11. At  in the First-tier Tribunal decision, the judge recorded that the sponsor accepted in his evidence that these appellants did not join him in Spain before the specified date of 11 p.m. on 31 December 2020. The first appellant had returned to Nepal, to sell his house there, but it was not sold until 13 February 2022. The second and third appellants remained in Nepal and did not come to Spain until after the specified date.
Appellants’ visits to Spain.
12. The claimed residence of the appellants with the sponsor in Spain may be summarised as follows:
13. Second and third appellants. It was common ground that the second and third appellants did not live in Spain before 2020. There is some limited evidence in the bundle of funds sent in 2021 by the sponsor to them, all sent to Nepal. The argument put to the First-tier Judge was that if the first appellant qualified for status, the second and third appellants should also qualify, to avoid dividing the family unit. The First-tier Judge rejected that argument.
14. First appellant. The first appellant came to the UK from Nepal in early 2020 to attend the sponsor’s admission ceremony as a UK solicitor, travelling via Brussels and Barcelona. He left Barcelona for the UK on 29 February 2020, the admission ceremony being set for 20 March 2020. His visa application made no mention of residence in Spain, or of intending to live in Spain with his sponsor son.
15. When interviewed, the first appellant said he lived in Nepal, and gave a UK address for his sponsor son. While in the UK, he intended to spend time with the sponsor, with his daughter-in-law (the sponsor’s wife) and his grandchildren. On 14 October 2020, he went back to Nepal.
16. The first appellant visited Spain on the following dates:
(1) 17 - 29 February 2020 (12 days, to make an in-country application for EU family permit in Spain, granted June 2020);
(2) 30 July 2020 - 1 August 2020 (2 days, travelled from UK to Spain);
(3) 20 August 2020 - 21 August 2020 (2 days, travelled back to UK);
(4) 8 - 14 October 2020 (7 days, travelling to and from UK)
The first appellant therefore spent just 23 days in Spain before the specified date of 31 December 2020.
17. On 14 October 2020, the first appellant left the UK for Nepal, where he remained during the Covid-19 pandemic. He did not come back during the pandemic period. On 9 March 2022, he left Nepal again, arriving in Brussels on 10 March 2022 and travelling on to see the sponsor from there.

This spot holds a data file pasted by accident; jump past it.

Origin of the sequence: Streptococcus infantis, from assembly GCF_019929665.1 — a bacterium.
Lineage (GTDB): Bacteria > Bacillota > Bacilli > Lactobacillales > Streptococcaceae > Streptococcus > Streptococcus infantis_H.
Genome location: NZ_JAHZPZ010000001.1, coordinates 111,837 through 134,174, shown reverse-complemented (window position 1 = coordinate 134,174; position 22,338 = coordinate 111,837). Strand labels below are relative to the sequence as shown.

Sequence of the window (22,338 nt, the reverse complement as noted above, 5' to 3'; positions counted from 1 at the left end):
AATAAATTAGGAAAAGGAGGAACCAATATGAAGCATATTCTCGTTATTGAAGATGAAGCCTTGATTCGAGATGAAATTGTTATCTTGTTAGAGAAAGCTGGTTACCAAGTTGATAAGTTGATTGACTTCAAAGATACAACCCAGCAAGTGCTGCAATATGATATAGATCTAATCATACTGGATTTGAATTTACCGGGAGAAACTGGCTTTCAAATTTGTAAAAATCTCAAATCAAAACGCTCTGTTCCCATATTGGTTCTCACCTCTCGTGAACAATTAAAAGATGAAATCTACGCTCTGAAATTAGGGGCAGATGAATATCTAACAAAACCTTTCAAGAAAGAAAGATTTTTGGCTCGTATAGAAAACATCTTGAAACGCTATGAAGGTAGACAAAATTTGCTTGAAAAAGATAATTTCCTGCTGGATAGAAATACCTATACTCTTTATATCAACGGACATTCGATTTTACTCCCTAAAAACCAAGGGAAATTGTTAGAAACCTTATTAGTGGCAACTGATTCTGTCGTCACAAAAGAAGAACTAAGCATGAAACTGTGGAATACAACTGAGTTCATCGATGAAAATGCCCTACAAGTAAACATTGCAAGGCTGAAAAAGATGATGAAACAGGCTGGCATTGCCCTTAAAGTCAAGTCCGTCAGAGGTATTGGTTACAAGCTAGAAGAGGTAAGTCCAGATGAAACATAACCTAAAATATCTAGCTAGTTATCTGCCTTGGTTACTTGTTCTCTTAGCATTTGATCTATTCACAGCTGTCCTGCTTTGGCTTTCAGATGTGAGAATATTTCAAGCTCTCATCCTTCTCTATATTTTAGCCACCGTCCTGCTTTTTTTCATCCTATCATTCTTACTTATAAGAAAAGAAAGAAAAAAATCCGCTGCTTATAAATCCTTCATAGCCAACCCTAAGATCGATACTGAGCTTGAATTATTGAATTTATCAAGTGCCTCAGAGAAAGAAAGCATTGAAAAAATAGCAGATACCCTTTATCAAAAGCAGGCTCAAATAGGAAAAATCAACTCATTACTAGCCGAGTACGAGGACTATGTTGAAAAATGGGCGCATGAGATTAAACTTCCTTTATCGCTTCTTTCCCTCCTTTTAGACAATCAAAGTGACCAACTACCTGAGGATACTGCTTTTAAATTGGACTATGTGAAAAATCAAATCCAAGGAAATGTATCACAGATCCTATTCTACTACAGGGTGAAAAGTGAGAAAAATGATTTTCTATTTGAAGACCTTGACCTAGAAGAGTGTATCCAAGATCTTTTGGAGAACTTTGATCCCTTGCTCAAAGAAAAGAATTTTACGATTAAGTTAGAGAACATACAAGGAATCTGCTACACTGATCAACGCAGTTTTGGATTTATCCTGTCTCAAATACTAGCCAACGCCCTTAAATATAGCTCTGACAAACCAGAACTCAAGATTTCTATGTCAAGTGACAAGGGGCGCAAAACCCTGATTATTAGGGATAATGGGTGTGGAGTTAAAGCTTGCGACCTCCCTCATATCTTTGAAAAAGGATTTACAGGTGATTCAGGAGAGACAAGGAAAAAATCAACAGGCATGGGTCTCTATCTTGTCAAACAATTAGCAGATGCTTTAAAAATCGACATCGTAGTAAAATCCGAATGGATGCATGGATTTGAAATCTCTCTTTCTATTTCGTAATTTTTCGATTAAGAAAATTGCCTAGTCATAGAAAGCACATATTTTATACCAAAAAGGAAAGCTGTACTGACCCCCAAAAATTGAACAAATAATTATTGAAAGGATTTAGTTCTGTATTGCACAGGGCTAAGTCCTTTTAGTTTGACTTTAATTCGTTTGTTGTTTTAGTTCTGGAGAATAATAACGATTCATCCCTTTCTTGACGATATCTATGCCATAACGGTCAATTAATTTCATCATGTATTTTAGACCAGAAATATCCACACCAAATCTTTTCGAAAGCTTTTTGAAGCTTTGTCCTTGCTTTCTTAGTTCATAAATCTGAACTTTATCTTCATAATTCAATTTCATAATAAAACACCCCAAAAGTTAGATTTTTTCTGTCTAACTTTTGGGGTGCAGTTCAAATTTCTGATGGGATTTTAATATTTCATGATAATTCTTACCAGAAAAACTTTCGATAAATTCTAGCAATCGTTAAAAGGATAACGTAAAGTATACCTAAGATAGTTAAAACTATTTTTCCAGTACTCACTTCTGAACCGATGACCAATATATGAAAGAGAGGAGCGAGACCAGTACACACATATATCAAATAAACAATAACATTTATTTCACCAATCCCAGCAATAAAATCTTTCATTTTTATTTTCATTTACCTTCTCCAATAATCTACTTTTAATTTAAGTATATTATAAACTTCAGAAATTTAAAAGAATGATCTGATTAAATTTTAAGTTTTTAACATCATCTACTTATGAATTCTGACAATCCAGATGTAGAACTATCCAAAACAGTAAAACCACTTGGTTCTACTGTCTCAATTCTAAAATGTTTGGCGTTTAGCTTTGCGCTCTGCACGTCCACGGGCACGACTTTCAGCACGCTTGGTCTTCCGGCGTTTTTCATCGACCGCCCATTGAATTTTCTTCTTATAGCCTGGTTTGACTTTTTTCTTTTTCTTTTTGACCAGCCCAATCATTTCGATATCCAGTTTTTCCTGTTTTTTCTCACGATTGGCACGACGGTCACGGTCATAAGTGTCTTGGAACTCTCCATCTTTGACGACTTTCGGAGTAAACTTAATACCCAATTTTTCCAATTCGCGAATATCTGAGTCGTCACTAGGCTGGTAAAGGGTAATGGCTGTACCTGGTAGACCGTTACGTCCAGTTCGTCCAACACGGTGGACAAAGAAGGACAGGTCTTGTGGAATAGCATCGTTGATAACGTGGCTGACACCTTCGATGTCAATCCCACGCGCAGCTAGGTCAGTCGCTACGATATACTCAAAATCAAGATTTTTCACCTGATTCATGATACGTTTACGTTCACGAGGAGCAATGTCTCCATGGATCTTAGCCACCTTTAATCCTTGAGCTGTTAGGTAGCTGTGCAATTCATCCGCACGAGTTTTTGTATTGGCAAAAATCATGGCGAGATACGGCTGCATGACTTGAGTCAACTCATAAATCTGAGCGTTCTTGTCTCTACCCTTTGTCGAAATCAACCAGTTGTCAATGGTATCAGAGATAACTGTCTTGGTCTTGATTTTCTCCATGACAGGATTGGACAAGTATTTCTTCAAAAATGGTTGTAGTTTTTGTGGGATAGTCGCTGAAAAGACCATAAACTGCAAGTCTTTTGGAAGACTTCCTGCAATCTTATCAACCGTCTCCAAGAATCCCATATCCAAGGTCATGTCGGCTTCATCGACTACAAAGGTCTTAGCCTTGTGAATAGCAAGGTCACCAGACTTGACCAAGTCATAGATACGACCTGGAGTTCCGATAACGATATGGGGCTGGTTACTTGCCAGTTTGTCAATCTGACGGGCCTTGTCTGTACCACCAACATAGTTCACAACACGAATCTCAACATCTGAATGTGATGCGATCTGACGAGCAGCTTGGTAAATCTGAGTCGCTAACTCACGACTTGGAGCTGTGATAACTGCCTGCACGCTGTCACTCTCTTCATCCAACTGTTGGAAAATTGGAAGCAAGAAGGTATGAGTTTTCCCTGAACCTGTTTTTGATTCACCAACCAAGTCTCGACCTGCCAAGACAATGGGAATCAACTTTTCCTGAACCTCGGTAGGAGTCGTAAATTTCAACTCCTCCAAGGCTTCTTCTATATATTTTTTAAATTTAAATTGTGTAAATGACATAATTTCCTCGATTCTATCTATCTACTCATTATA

First-tier Tribunal decision
18. The First-tier Judge dismissed the appeal principally because he found that at all material times, the residence of all three appellants was Nepal, and that only the first appellant had travelled to Spain, for short periods. At , the judge said it was only ‘one or two days’, which was incorrect, as there were two longer periods. The First-tier Judge found that there was no evidence of genuine joint residency in Spain for any of the appellants.
19. The judge then went on to consider abuse of rights, which had not been raised by the respondent. He gave no notice to either party that he intended to do so. The test for abuse of rights includes ‘a subjective element consisting in the intention to obtain an advantage from the Community rules by creating artificially the conditions laid down for obtaining it’ and can be established by ‘evidence of collusion’. Those are very serious allegations, particularly given the sponsor’s role as a solicitor and officer of the court.
20. The judge’s conclusion is at :
“41. In assessing the evidence as a whole, on a balance of probabilities, I do find that the appellants had genuine and effective residence with the sponsor. I find that the stamps in the first appellant’s passport show that he spent only days in Spain and the UK, in an attempt to solely satisfy the criteria to access benefits and take advantage from Community rules. The appellants do not meet the requirements of the EU Settlement Scheme.” [Emphasis added]